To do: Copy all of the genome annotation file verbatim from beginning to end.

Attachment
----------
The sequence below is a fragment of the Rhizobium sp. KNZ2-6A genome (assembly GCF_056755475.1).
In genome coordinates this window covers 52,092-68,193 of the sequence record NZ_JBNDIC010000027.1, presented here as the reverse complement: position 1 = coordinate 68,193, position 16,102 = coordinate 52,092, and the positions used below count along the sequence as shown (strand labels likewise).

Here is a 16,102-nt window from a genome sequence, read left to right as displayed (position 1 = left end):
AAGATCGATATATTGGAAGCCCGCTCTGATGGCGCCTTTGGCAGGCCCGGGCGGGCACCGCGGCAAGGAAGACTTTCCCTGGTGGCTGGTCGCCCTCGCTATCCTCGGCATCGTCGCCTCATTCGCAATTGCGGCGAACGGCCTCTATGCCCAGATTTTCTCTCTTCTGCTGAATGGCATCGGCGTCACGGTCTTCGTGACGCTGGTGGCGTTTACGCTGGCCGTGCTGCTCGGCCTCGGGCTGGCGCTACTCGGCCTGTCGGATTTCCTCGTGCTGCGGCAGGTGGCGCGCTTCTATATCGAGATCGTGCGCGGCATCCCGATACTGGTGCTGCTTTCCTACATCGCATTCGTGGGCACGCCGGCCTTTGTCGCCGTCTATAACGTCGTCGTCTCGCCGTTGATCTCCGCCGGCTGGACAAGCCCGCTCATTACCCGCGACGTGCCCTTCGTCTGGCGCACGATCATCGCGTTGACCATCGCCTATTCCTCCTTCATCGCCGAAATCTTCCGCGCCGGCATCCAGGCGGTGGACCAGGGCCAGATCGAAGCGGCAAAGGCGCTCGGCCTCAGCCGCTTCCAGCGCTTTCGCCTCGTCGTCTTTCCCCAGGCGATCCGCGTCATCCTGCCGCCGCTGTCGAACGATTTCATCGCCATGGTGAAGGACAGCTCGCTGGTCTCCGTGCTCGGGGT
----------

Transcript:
The sequence below is a fragment of the Rhizobium sp. KNZ2-6A genome (assembly GCF_056755475.1).
In genome coordinates this window covers 52,092-68,193 of the sequence record NZ_JBNDIC010000027.1, presented here as the reverse complement: position 1 = coordinate 68,193, position 16,102 = coordinate 52,092, and the positions used below count along the sequence as shown (strand labels likewise).

Here is a 16,102-nt window from a genome sequence, read left to right as displayed (position 1 = left end):
AAGATCGATATATTGGAAGCCCGCTCTGATGGCGCCTTTGGCAGGCCCGGGCGGGCACCGCGGCAAGGAAGACTTTCCCTGGTGGCTGGTCGCCCTCGCTATCCTCGGCATCGTCGCCTCATTCGCAATTGCGGCGAACGGCCTCTATGCCCAGATTTTCTCTCTTCTGCTGAATGGCATCGGCGTCACGGTCTTCGTGACGCTGGTGGCGTTTACGCTGGCCGTGCTGCTCGGCCTCGGGCTGGCGCTACTCGGCCTGTCGGATTTCCTCGTGCTGCGGCAGGTGGCGCGCTTCTATATCGAGATCGTGCGCGGCATCCCGATACTGGTGCTGCTTTCCTACATCGCATTCGTGGGCACGCCGGCCTTTGTCGCCGTCTATAACGTCGTCGTCTCGCCGTTGATCTCCGCCGGCTGGACAAGCCCGCTCATTACCCGCGACGTGCCCTTCGTCTGGCGCACGATCATCGCGTTGACCATCGCCTATTCCTCCTTCATCGCCGAAATCTTCCGCGCCGGCATCCAGGCGGTGGACCAGGGCCAGATCGAAGCGGCAAAGGCGCTCGGCCTCAGCCGCTTCCAGCGCTTTCGCCTCGTCGTCTTTCCCCAGGCGATCCGCGTCATCCTGCCGCCGCTGTCGAACGATTTCATCGCCATGGTGAAGGACAGCTCGCTGGTCTCCGTGCTCGGGGT